18. Walpole at Home
"The View of the Library at Strawberry Hill."
Object type: Mezzotint Engraving, Johann Heinrich Müntz, 1756.
Materials: Ink and Paper
Location in MIAC: INTERIORITY
We know from Ian Watt’s influential “triple rise” thesis that novels were critical to the rise of the middle class. The idea is that people in this newly privileged, newly leisured class had to learn how to behave; the novel was one way that a group far too big and complex for its members ever to know each other personally could nevertheless witness itself as a group, with shared values, habits, and beliefs, through things like prose narratives. In other words, the novel was an outward way that inward behavior could be modeled, contemplated, discussed—even internalized. The theater offered another such means. We know (in part from novels themselves!) that the theater, which was changing to reflect middle class values, became an important crucible for polite behavior; it was moreover a place where the middle class might congregate and observe itself as a class. Without these institutions, or others like them, the middle class could never have coordinated itself, could never, in other words, have emerged as a class.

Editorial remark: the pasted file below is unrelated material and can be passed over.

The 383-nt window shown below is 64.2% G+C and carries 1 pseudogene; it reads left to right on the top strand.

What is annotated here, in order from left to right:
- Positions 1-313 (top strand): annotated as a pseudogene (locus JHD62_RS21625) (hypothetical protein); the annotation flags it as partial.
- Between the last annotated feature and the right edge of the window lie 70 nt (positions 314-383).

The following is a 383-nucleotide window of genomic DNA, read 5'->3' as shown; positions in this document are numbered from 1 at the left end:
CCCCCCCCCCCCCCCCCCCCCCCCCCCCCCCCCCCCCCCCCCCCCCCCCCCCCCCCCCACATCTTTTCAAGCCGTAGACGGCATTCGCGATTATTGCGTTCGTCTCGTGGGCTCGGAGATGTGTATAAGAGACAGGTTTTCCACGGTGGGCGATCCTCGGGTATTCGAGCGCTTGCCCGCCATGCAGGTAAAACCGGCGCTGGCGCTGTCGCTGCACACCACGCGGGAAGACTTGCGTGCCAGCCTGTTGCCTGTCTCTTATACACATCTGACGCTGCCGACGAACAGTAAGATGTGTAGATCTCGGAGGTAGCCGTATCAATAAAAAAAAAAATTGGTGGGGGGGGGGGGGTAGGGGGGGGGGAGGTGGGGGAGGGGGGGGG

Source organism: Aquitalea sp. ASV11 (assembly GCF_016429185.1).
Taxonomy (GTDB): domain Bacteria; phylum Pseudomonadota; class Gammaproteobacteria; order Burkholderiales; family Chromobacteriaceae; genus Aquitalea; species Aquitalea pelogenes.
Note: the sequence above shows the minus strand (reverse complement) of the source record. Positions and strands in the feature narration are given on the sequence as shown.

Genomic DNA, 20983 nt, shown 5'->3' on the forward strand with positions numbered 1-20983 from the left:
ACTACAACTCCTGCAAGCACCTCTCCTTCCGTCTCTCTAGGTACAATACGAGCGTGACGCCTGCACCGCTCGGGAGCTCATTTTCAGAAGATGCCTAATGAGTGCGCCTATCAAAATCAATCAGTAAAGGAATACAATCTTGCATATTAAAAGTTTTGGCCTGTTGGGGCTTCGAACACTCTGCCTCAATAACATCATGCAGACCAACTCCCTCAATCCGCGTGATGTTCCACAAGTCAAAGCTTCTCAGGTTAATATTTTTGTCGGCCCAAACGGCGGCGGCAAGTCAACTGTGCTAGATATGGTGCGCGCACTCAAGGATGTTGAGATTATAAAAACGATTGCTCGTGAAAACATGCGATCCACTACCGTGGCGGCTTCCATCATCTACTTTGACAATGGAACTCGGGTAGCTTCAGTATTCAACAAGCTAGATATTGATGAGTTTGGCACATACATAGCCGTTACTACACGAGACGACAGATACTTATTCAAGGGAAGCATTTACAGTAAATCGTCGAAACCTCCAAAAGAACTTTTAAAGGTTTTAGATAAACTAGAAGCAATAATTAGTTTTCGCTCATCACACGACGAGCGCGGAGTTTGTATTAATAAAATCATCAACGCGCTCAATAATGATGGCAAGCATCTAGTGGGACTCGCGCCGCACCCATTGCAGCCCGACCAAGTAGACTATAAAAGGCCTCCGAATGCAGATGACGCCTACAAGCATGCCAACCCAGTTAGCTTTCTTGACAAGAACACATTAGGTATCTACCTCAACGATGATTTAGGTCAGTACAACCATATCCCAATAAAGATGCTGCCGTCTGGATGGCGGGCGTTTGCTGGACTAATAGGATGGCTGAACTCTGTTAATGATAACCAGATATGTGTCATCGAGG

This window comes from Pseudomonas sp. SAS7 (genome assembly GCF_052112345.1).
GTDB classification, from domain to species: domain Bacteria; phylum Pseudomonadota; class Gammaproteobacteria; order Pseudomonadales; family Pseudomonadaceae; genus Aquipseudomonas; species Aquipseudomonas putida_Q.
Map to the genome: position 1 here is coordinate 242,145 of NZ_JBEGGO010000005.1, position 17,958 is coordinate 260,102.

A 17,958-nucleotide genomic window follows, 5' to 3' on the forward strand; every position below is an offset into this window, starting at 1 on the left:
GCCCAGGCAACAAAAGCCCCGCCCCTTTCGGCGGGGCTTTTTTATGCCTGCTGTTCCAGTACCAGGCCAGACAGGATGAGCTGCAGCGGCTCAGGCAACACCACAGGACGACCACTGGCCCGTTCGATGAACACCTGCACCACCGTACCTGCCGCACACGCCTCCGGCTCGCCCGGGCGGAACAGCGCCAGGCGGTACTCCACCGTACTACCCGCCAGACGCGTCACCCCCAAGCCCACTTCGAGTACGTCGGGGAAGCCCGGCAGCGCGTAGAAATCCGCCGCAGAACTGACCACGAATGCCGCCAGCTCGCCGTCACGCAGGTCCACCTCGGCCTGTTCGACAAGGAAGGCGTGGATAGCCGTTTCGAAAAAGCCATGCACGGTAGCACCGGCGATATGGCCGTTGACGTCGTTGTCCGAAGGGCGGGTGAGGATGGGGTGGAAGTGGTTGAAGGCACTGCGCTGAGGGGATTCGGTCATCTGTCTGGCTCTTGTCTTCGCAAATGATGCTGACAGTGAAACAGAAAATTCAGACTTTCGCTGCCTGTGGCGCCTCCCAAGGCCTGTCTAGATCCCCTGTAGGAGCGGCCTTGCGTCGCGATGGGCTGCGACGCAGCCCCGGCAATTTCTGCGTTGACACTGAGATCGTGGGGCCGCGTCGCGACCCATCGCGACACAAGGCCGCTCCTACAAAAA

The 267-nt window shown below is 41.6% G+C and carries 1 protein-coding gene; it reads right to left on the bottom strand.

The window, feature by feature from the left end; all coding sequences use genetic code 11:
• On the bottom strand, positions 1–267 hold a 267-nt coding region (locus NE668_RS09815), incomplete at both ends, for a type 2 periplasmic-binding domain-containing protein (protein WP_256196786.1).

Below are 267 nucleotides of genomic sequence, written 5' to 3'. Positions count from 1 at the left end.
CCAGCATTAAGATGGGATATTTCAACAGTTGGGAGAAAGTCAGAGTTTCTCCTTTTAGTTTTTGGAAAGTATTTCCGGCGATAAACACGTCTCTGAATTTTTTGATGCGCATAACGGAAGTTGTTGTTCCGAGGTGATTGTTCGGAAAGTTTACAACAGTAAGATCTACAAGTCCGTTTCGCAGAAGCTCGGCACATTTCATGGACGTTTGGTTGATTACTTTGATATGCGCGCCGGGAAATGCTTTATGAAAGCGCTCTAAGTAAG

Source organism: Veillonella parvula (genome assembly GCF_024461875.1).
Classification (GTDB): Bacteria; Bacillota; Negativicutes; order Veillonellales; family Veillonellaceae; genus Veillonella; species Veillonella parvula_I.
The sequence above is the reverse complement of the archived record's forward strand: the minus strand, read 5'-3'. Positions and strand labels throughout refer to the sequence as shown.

Architecture deserves to be added to this list. Country-house tourism, visits to the lives of the (newly) rich and famous, emerged over the course of the eighteenth century as a going concern—with rules, rights, and its own decorum. If you owned a nicely appointed country villa, you would in short have done well to arrange official hours for visits, for people would be curious to see. This tradition continues, of course, to the present day, where well-known houses (the house containing Francis Bacon's stained-glass, for instance) appoint a fixed time for casual visits. Speaking historically, the rise of an interest in the houses of others also helps account for the surprising popularity of auction catalogues, made up of the estates of the recently deceased. It is not only through these catalogues that present-day researchers (myself included!) get a sense for what people owned; it was also how their contemporaries might know what someone like Joseph Addison socked away in his library. Finally, the same interest accounts for the published “descriptions” of the homes and grounds of especially well-known homes—of, for instance, Pope’s grotto and garden, published in the year of his death (see Exhibit 8). Surely here is the origin of a long line of glossy genres: Country Life, Better Homes and Gardens, and even Dwell (whose non-glossiness is a paradoxical part of its polished appeal).